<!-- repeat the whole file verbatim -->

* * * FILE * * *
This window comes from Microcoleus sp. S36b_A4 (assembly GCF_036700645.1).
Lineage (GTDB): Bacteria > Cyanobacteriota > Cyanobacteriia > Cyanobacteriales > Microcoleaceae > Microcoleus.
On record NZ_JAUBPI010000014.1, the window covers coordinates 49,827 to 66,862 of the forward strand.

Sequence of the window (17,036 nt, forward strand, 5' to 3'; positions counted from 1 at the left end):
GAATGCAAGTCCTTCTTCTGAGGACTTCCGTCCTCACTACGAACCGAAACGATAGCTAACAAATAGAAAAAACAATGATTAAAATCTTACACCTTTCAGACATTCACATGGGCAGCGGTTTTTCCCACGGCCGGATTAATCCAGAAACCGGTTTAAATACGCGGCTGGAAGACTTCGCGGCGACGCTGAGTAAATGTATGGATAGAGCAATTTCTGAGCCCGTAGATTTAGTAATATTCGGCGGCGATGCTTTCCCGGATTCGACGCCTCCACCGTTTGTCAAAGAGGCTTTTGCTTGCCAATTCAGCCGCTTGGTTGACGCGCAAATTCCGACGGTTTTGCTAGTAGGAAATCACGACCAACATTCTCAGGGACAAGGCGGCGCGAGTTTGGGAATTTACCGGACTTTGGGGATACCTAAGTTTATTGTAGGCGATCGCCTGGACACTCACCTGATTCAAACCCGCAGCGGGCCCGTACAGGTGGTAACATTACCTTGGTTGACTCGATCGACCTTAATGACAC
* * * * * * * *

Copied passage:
This window comes from Microcoleus sp. S36b_A4 (assembly GCF_036700645.1).
Lineage (GTDB): Bacteria > Cyanobacteriota > Cyanobacteriia > Cyanobacteriales > Microcoleaceae > Microcoleus.
On record NZ_JAUBPI010000014.1, the window covers coordinates 49,827 to 66,862 of the forward strand.

Sequence of the window (17,036 nt, forward strand, 5' to 3'; positions counted from 1 at the left end):
GAATGCAAGTCCTTCTTCTGAGGACTTCCGTCCTCACTACGAACCGAAACGATAGCTAACAAATAGAAAAAACAATGATTAAAATCTTACACCTTTCAGACATTCACATGGGCAGCGGTTTTTCCCACGGCCGGATTAATCCAGAAACCGGTTTAAATACGCGGCTGGAAGACTTCGCGGCGACGCTGAGTAAATGTATGGATAGAGCAATTTCTGAGCCCGTAGATTTAGTAATATTCGGCGGCGATGCTTTCCCGGATTCGACGCCTCCACCGTTTGTCAAAGAGGCTTTTGCTTGCCAATTCAGCCGCTTGGTTGACGCGCAAATTCCGACGGTTTTGCTAGTAGGAAATCACGACCAACATTCTCAGGGACAAGGCGGCGCGAGTTTGGGAATTTACCGGACTTTGGGGATACCTAAGTTTATTGTAGGCGATCGCCTGGACACTCACCTGATTCAAACCCGCAGCGGGCCCGTACAGGTGGTAACATTACCTTGGTTGACTCGATCGACCTTAATGACAC